The people hiking through the MacRitchie trails for recreation often bring their problems with them. What an irony. Chatting loudly as they walk past, one can’t help but overhear their worries about their job, their colleague, their boss, etc. One man used his mobile to talk business in Mandarin to his colleague in China!
Others walk alone, but with grim faces, determined to complete their 10,000 steps or whatever goal they’ve set for themselves.
Except for a few pockets here and there, there is little joy in the groups I’ve come across. And fewer still pause to admire the beauty in the forest.
I prefer to walk to a different drummer, and let the forest speak, recording my experience in photographs if possible. Here are a few shots I’ve taken:
May we pause long enough to hear what the forest is saying.
I have been cutting down from social media activities since the beginning of this month, and it has led to an increasingly greater quietness within. I don’t know how long this season will last — the last time God led me into this, it was for 10 years — but I’m enjoying it. I wonder if this is a little of how the saints of old felt when they retreated into the cells of their monasteries or into their caves to seek Him.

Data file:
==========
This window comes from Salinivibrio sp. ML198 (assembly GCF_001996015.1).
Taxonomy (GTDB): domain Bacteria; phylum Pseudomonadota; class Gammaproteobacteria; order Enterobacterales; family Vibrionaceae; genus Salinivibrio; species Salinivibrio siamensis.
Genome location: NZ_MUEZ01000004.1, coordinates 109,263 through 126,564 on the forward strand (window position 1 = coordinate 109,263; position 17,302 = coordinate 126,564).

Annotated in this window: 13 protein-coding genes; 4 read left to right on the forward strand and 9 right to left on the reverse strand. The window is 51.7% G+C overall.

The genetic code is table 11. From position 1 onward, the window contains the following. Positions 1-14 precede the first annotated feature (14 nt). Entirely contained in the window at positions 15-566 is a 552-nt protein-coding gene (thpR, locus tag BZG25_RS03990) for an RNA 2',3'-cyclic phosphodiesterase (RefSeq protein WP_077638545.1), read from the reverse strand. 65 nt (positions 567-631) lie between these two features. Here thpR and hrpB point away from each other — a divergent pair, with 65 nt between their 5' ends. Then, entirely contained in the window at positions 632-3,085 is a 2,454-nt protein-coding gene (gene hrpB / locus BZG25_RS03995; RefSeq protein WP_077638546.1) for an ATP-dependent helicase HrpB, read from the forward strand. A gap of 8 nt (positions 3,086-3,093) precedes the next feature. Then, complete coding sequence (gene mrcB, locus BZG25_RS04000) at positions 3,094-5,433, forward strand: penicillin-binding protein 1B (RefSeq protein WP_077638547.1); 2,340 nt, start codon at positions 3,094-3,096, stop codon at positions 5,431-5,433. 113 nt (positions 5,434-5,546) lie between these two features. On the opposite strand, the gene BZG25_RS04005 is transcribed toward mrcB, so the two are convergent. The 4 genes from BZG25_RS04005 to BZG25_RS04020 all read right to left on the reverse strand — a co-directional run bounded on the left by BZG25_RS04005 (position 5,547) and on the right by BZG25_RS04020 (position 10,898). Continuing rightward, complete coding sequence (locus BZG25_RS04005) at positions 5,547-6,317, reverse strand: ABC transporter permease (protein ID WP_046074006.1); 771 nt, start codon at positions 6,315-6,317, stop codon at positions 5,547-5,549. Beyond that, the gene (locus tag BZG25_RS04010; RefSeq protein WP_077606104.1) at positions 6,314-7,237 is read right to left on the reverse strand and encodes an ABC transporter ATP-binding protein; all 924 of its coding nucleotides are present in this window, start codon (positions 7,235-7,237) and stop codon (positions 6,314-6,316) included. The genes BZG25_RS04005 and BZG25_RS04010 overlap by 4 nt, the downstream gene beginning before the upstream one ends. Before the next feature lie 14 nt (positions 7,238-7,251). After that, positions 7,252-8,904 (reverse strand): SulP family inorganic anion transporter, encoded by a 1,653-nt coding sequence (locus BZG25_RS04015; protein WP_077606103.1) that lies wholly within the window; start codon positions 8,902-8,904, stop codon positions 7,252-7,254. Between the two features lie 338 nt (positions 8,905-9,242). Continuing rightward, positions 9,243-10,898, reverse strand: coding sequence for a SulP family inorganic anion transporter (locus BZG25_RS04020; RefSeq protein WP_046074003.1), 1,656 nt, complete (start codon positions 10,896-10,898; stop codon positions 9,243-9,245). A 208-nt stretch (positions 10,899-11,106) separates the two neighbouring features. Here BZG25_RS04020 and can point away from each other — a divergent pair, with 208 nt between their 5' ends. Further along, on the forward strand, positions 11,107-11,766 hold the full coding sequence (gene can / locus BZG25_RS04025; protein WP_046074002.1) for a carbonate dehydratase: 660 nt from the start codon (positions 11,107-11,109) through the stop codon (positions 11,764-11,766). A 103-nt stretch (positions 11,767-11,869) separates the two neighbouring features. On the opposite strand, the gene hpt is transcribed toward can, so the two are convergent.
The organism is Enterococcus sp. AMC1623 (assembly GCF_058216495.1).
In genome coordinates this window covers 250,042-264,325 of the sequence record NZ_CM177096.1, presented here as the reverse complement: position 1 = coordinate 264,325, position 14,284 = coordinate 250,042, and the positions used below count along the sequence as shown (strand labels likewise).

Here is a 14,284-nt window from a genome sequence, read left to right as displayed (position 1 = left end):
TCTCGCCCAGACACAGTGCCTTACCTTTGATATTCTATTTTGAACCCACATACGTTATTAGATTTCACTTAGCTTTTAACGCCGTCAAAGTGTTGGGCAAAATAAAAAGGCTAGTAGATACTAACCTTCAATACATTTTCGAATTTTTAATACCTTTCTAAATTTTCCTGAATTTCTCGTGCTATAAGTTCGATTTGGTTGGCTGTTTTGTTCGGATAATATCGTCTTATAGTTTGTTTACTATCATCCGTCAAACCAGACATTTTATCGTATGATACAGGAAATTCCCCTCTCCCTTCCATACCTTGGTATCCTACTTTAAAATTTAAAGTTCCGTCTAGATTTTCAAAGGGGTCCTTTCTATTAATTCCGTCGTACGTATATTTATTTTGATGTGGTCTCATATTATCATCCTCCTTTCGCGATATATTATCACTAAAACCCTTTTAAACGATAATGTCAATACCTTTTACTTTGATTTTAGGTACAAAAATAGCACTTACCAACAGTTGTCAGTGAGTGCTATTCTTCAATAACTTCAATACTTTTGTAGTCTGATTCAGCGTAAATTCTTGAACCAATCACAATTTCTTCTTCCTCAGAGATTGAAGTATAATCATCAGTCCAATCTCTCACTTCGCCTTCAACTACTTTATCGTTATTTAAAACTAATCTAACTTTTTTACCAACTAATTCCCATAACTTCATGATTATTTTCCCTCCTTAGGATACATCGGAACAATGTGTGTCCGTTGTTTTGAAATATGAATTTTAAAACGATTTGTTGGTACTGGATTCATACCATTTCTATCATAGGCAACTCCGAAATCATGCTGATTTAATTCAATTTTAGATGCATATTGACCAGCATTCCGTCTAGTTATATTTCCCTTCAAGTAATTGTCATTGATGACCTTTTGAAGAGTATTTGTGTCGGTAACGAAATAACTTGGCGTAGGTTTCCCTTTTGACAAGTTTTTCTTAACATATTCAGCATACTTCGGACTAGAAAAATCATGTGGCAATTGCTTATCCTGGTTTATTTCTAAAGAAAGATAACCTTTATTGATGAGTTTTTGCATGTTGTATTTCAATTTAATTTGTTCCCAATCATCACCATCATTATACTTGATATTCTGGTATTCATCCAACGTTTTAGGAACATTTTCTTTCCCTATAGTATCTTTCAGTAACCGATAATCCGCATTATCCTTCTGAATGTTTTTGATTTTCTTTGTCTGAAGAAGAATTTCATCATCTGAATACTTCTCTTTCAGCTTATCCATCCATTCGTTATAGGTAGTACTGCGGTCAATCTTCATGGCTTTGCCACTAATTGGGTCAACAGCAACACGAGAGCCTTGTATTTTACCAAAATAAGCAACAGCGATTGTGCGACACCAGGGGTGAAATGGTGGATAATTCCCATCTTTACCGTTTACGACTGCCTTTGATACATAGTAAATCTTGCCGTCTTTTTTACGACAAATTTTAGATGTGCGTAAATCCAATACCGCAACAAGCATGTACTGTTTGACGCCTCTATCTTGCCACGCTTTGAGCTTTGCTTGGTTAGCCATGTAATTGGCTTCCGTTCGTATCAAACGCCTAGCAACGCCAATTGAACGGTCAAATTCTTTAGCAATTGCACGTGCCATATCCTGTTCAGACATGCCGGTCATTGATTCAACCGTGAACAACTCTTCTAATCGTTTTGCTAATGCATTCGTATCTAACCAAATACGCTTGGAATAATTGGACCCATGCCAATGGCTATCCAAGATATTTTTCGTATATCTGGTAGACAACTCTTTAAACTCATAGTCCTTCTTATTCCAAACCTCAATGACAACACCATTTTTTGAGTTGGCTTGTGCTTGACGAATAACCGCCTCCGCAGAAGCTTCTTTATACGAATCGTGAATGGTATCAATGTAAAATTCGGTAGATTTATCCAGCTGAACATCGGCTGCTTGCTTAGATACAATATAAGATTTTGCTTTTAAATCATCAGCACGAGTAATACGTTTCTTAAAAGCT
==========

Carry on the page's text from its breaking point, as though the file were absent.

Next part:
“A little” as I’m not living the ascetic lifestyle they lived, but as I cut down on my activities, I become more aware of how social media saps our soul and distracts us from ourselves. Conversely, as we step away from all the noise, we become aware of the inner stirrings of our heart and so can tend to them; as we tend to them, a greater wholeness and quietness settles within.
Most people I know live in frantic interaction with others and pay scant attention to their own selves, and it’s to their loss. Frankly, I think many people don’t want to look at what’s in their heart. But as we do, as we pay attention and tend to our own heart, the reward is peace and quiet within and a greater awareness of the presence of God.
“Blessed are the pure in heart, for they shall see God.” (Matthew 5:8, ESV)
(Picture was taken at the Learning Forest, Singapore Botanic Gardens).